China reacted by asking that the US stop making “groundless accusations against China” and complaining that they were “harmful to China-US relations”.
GOOGLE ITSELF HASbeen criticised for its approach to privacy. It retains information on what people have searched for, what maps they have looked at and what is in their e-mail accounts. As recently as 2007, Privacy International, a London-based human rights watchdog, ranked Google lowest of a group of internet companies it surveyed and said it was actually "hostile to privacy", a conclusion that Google fiercely contested.
“It’s fair to say they take privacy seriously and are taking it more seriously again in recent years,” says TJ McIntyre, a UCD law lecturer who specialises in digital law. “They do engage with the community and are willing to listen to criticism.”
Protecting user data and not using it for overly commercial purposes is clearly in Google’s self-interest. “All we have is the trust of the user. There are no contracts which tie people in, and we are incredibly conscious of that,” says Barron. “Our focus is to benefit the user.”
But even if Google takes its responsibilities seriously, the China hacking incident has highlighted the risk of one company holding so much data.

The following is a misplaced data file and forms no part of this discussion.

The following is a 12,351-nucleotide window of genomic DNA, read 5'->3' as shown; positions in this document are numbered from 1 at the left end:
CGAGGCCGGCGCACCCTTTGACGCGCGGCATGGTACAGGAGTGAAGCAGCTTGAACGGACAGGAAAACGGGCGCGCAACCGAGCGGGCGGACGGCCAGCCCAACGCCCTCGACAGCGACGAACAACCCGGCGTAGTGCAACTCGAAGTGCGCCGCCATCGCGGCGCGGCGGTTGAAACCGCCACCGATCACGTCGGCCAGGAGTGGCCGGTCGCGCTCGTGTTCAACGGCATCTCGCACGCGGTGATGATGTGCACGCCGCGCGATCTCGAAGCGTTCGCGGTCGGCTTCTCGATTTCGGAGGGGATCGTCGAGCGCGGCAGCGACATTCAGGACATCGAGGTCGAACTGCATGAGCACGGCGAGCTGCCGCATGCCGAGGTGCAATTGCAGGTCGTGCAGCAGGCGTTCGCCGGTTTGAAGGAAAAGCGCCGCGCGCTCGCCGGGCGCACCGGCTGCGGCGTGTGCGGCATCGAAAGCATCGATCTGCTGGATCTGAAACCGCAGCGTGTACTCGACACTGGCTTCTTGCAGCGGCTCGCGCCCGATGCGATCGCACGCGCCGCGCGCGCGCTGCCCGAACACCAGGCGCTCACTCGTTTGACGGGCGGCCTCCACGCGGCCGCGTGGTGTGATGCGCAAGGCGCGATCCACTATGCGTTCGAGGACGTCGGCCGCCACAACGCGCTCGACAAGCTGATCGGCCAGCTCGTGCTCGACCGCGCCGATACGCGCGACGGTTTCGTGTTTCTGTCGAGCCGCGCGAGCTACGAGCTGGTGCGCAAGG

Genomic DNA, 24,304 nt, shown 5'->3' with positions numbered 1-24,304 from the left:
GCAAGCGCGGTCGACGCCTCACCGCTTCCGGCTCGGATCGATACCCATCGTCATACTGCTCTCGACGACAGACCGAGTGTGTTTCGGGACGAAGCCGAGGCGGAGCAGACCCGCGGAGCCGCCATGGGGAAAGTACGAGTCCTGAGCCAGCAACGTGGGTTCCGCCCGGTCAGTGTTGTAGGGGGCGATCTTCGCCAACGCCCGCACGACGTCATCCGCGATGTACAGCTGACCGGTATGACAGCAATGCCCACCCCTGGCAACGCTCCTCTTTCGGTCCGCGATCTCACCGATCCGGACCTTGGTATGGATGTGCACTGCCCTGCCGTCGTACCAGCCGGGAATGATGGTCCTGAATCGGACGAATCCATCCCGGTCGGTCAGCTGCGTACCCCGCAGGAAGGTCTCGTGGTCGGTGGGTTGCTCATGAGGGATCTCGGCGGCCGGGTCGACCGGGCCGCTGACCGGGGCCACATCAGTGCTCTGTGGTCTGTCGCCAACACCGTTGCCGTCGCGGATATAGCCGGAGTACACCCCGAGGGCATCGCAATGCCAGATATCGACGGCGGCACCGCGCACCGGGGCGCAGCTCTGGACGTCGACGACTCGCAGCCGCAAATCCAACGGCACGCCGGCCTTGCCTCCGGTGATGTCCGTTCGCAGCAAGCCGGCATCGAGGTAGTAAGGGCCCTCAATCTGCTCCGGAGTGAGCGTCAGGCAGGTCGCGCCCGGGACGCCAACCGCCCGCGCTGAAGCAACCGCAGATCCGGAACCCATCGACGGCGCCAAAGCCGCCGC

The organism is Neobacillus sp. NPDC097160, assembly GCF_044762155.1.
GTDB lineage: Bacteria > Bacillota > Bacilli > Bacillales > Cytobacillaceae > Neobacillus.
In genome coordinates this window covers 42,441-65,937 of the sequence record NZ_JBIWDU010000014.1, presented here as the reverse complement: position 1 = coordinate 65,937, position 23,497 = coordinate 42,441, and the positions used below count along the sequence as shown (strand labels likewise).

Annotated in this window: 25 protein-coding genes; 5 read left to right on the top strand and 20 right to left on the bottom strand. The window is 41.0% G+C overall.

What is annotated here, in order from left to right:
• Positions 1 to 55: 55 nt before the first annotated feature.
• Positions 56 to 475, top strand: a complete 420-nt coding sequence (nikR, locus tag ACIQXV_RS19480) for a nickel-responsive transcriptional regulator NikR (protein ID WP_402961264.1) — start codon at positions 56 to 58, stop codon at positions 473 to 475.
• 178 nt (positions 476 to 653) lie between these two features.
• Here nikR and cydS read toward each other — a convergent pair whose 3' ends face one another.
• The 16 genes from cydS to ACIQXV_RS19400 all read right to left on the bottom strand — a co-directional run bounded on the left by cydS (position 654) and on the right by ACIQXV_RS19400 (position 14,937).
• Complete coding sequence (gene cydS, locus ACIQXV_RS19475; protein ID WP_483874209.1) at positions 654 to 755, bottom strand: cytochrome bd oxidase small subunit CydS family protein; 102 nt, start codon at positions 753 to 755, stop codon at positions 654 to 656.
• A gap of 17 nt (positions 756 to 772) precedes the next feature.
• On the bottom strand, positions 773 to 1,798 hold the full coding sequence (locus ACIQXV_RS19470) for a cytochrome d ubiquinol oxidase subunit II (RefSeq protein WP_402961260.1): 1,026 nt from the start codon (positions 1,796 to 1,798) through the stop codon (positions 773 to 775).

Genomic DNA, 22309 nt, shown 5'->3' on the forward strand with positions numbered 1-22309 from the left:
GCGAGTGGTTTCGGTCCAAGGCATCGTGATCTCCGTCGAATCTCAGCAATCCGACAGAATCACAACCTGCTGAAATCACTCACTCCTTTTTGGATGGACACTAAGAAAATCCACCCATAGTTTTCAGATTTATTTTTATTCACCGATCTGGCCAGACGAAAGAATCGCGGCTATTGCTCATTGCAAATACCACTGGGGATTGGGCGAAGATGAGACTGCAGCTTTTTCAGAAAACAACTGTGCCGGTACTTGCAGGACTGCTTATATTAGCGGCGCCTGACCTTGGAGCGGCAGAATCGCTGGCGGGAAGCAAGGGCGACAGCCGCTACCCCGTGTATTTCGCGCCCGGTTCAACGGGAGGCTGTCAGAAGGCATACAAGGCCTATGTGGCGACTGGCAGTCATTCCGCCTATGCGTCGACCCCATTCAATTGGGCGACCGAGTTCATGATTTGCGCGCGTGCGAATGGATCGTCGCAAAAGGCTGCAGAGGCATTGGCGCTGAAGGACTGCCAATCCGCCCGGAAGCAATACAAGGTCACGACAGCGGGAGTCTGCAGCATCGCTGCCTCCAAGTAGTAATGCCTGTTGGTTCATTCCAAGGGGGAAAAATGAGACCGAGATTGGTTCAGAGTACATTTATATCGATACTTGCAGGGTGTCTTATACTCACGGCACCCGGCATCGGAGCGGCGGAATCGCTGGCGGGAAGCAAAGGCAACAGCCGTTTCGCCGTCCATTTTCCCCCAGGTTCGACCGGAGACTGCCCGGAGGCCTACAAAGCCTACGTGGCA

While privacy advocates have been concerned about what Google will do with the data, the bigger issue is what happens if governments seek access to it or if political or financially motivated hackers get hold of it.
“Even if Google is completely benevolent, a malevolent force, either a government or a hacker, could change all that,” says communications consultant Damien Mulley.
Google’s idealistic founders – Stanford University graduates Larry Page and Sergey Brin – defined the company’s mission as “to organise the world’s information and make it universally accessible and useful”. With just a fraction of the world’s information available online, Google has set about converting “real world” information into digital formats. For example, Google Street View has dispatched vehicles out to photograph streets and roads around the world for inclusion in its maps, while the controversial Google Books project saw the company strike deals with major university libraries to scan all their books.